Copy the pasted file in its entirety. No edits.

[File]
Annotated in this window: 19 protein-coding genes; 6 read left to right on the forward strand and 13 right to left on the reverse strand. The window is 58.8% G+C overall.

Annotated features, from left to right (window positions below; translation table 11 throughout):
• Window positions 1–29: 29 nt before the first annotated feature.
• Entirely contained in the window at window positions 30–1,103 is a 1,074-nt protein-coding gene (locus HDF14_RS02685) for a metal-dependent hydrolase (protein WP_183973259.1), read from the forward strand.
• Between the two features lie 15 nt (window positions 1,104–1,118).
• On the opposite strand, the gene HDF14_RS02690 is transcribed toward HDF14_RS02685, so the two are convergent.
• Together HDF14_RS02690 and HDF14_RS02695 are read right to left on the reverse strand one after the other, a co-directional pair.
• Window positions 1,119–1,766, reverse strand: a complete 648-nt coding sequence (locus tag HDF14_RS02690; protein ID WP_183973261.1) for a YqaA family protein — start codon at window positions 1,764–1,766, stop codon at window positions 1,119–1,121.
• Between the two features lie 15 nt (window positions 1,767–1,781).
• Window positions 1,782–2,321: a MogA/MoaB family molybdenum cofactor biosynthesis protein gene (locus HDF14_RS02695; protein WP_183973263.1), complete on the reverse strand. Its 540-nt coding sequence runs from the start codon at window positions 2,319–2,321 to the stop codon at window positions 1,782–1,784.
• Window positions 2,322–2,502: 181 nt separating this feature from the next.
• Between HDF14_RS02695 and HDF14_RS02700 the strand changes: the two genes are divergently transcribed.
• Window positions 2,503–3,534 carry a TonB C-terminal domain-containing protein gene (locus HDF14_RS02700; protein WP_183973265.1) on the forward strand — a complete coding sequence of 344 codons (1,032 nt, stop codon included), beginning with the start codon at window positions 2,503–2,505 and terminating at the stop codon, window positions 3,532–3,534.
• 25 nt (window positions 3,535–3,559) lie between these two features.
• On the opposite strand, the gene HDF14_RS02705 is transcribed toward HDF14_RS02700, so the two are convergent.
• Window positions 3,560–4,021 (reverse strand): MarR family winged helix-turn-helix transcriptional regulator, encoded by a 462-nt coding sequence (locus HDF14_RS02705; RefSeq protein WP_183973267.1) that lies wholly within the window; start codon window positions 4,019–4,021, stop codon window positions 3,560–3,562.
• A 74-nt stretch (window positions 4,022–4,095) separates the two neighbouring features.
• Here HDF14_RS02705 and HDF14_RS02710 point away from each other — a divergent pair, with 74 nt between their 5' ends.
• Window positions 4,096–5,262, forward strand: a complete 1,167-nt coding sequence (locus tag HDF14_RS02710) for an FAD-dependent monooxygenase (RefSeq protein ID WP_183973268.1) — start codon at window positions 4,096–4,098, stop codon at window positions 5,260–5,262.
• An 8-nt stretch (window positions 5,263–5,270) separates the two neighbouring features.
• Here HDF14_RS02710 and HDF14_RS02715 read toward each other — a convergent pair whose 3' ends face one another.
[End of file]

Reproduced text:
Annotated in this window: 19 protein-coding genes; 6 read left to right on the forward strand and 13 right to left on the reverse strand. The window is 58.8% G+C overall.

Annotated features, from left to right (window positions below; translation table 11 throughout):
• Window positions 1–29: 29 nt before the first annotated feature.
• Entirely contained in the window at window positions 30–1,103 is a 1,074-nt protein-coding gene (locus HDF14_RS02685) for a metal-dependent hydrolase (protein WP_183973259.1), read from the forward strand.
• Between the two features lie 15 nt (window positions 1,104–1,118).
• On the opposite strand, the gene HDF14_RS02690 is transcribed toward HDF14_RS02685, so the two are convergent.
• Together HDF14_RS02690 and HDF14_RS02695 are read right to left on the reverse strand one after the other, a co-directional pair.
• Window positions 1,119–1,766, reverse strand: a complete 648-nt coding sequence (locus tag HDF14_RS02690; protein ID WP_183973261.1) for a YqaA family protein — start codon at window positions 1,764–1,766, stop codon at window positions 1,119–1,121.
• Between the two features lie 15 nt (window positions 1,767–1,781).
• Window positions 1,782–2,321: a MogA/MoaB family molybdenum cofactor biosynthesis protein gene (locus HDF14_RS02695; protein WP_183973263.1), complete on the reverse strand. Its 540-nt coding sequence runs from the start codon at window positions 2,319–2,321 to the stop codon at window positions 1,782–1,784.
• Window positions 2,322–2,502: 181 nt separating this feature from the next.
• Between HDF14_RS02695 and HDF14_RS02700 the strand changes: the two genes are divergently transcribed.
• Window positions 2,503–3,534 carry a TonB C-terminal domain-containing protein gene (locus HDF14_RS02700; protein WP_183973265.1) on the forward strand — a complete coding sequence of 344 codons (1,032 nt, stop codon included), beginning with the start codon at window positions 2,503–2,505 and terminating at the stop codon, window positions 3,532–3,534.
• 25 nt (window positions 3,535–3,559) lie between these two features.
• On the opposite strand, the gene HDF14_RS02705 is transcribed toward HDF14_RS02700, so the two are convergent.
• Window positions 3,560–4,021 (reverse strand): MarR family winged helix-turn-helix transcriptional regulator, encoded by a 462-nt coding sequence (locus HDF14_RS02705; RefSeq protein WP_183973267.1) that lies wholly within the window; start codon window positions 4,019–4,021, stop codon window positions 3,560–3,562.
• A 74-nt stretch (window positions 4,022–4,095) separates the two neighbouring features.
• Here HDF14_RS02705 and HDF14_RS02710 point away from each other — a divergent pair, with 74 nt between their 5' ends.
• Window positions 4,096–5,262, forward strand: a complete 1,167-nt coding sequence (locus tag HDF14_RS02710) for an FAD-dependent monooxygenase (RefSeq protein ID WP_183973268.1) — start codon at window positions 4,096–4,098, stop codon at window positions 5,260–5,262.
• An 8-nt stretch (window positions 5,263–5,270) separates the two neighbouring features.
• Here HDF14_RS02710 and HDF14_RS02715 read toward each other — a convergent pair whose 3' ends face one another.